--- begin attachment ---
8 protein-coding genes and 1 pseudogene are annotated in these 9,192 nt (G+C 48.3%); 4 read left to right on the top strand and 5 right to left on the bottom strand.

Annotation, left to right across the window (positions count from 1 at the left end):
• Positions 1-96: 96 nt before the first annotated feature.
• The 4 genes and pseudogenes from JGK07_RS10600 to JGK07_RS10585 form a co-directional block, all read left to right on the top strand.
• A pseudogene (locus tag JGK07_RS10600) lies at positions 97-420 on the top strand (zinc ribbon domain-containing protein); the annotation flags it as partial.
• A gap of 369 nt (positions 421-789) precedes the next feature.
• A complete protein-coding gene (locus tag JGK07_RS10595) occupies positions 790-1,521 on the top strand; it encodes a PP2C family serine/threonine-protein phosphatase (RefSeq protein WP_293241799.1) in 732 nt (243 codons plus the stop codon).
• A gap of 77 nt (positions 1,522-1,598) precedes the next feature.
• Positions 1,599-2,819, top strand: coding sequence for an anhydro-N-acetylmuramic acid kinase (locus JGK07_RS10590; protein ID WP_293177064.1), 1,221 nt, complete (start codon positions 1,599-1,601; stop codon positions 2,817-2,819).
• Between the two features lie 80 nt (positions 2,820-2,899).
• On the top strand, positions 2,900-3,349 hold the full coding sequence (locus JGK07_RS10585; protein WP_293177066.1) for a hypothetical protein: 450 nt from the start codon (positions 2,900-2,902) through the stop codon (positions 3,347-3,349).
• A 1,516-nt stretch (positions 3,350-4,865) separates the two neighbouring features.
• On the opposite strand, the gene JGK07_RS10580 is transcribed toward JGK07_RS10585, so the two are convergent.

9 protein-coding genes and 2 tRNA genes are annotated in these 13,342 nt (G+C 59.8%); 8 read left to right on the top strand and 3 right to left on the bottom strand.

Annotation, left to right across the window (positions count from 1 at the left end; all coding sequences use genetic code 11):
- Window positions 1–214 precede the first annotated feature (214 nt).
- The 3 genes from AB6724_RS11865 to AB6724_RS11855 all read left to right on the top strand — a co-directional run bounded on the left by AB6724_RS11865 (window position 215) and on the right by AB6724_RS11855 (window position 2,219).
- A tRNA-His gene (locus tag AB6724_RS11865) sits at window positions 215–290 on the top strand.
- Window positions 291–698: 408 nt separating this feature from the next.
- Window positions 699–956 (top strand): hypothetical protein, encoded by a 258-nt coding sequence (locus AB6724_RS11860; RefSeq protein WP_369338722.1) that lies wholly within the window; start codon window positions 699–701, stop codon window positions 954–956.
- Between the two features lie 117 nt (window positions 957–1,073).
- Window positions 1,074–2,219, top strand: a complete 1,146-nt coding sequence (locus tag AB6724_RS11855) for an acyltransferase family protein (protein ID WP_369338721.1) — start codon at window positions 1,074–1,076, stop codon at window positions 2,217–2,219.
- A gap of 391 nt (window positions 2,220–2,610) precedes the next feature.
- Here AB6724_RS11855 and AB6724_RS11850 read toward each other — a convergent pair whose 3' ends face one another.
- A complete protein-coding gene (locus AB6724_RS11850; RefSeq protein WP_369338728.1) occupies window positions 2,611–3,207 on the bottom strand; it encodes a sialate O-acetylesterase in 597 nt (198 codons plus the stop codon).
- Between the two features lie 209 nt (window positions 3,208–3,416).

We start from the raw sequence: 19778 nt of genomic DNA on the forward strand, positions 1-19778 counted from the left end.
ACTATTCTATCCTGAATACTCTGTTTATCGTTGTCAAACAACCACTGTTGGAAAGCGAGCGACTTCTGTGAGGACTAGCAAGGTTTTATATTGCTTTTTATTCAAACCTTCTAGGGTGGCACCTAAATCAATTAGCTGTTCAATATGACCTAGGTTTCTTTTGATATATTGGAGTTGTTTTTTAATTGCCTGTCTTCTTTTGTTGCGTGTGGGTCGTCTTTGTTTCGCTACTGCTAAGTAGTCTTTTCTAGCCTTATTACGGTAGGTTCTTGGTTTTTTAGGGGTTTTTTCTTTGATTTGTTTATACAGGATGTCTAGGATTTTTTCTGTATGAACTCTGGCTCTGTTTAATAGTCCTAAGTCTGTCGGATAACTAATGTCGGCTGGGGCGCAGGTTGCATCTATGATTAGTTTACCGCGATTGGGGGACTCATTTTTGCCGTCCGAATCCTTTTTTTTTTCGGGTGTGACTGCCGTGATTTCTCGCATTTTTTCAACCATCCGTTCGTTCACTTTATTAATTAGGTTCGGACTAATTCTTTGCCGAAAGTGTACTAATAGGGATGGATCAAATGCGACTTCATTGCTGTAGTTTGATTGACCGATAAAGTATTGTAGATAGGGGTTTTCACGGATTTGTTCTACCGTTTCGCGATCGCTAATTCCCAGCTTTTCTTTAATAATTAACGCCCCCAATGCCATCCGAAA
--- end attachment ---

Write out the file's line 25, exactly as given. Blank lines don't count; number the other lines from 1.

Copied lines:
- A complete protein-coding gene (locus AB6724_RS11850; RefSeq protein WP_369338728.1) occupies window positions 2,611–3,207 on the bottom strand; it encodes a sialate O-acetylesterase in 597 nt (198 codons plus the stop codon).